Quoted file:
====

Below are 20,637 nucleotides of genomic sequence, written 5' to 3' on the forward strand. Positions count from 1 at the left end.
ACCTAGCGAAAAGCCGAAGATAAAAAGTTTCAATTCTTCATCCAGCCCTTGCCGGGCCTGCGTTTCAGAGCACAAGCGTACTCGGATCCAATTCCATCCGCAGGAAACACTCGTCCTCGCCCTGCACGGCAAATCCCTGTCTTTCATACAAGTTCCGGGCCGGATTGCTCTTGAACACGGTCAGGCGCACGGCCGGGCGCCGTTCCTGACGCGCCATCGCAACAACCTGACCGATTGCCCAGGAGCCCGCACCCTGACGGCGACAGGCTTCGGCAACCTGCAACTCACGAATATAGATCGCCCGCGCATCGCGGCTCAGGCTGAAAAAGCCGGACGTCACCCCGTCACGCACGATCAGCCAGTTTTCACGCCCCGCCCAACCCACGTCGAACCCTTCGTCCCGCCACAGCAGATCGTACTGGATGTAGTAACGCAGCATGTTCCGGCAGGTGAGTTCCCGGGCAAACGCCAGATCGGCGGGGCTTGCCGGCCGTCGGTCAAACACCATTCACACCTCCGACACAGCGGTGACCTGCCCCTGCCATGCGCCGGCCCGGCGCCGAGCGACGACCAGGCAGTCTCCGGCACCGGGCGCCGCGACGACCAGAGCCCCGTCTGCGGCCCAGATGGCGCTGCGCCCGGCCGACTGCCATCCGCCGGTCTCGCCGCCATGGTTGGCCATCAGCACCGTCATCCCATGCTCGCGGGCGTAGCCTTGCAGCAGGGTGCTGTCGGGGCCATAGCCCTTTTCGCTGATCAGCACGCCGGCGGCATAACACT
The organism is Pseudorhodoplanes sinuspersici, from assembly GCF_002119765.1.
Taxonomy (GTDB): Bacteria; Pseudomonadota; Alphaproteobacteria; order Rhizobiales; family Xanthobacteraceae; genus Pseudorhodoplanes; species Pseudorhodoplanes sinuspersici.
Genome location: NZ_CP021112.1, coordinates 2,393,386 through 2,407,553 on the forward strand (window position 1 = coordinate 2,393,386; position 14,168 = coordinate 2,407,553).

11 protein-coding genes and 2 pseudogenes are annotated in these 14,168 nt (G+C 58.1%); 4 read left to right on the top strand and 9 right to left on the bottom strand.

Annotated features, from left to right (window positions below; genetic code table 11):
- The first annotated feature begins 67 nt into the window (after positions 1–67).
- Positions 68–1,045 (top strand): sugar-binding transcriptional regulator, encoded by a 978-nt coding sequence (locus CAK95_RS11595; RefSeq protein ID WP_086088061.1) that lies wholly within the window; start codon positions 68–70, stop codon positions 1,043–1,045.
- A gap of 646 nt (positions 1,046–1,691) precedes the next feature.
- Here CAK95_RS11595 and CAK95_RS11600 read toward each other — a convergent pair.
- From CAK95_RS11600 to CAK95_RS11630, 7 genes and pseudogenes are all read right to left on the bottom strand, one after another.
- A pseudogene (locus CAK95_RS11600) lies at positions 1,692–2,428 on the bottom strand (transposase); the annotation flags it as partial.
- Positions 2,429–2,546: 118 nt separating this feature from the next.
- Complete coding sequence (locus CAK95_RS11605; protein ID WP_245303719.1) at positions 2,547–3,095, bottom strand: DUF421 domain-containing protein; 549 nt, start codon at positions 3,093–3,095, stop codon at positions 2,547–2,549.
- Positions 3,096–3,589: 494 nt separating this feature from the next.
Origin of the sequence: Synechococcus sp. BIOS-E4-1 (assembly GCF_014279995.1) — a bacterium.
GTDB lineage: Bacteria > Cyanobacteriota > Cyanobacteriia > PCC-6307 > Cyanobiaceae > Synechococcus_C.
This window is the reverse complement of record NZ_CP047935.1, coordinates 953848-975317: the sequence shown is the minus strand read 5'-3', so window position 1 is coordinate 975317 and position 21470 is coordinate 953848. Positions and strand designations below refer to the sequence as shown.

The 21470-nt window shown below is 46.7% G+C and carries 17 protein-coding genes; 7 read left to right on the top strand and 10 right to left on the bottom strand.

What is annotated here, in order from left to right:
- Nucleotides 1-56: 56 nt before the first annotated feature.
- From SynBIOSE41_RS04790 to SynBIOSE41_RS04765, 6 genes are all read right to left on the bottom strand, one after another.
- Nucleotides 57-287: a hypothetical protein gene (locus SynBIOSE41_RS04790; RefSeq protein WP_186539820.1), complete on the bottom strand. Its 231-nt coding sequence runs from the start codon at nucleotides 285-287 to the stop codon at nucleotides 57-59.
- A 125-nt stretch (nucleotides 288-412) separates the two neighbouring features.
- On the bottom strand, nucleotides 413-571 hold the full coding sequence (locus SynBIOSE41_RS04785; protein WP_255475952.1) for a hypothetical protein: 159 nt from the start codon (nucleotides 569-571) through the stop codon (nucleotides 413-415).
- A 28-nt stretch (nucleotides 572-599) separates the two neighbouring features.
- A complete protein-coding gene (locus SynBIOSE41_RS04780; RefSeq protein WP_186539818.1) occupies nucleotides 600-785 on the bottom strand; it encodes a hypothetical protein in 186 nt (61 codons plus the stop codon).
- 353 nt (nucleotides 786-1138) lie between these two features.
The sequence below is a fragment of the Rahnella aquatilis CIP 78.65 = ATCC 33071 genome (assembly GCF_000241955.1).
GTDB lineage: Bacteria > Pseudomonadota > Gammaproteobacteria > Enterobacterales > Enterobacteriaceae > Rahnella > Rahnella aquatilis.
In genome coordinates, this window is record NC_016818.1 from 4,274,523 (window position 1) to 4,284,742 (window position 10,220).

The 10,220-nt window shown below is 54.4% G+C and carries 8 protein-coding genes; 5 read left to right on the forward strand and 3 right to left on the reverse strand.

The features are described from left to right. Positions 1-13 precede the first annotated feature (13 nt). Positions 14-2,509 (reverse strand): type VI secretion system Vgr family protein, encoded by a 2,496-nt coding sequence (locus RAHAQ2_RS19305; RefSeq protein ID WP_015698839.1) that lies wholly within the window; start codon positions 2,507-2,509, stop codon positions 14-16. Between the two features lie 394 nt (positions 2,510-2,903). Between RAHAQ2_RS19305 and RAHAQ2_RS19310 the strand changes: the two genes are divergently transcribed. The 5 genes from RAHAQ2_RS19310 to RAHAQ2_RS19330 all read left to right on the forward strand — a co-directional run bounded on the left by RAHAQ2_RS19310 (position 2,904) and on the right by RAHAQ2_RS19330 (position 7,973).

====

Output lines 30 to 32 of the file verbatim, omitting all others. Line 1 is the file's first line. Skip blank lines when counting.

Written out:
The sequence below is a fragment of the Rahnella aquatilis CIP 78.65 = ATCC 33071 genome (assembly GCF_000241955.1).
GTDB lineage: Bacteria > Pseudomonadota > Gammaproteobacteria > Enterobacterales > Enterobacteriaceae > Rahnella > Rahnella aquatilis.
In genome coordinates, this window is record NC_016818.1 from 4,274,523 (window position 1) to 4,284,742 (window position 10,220).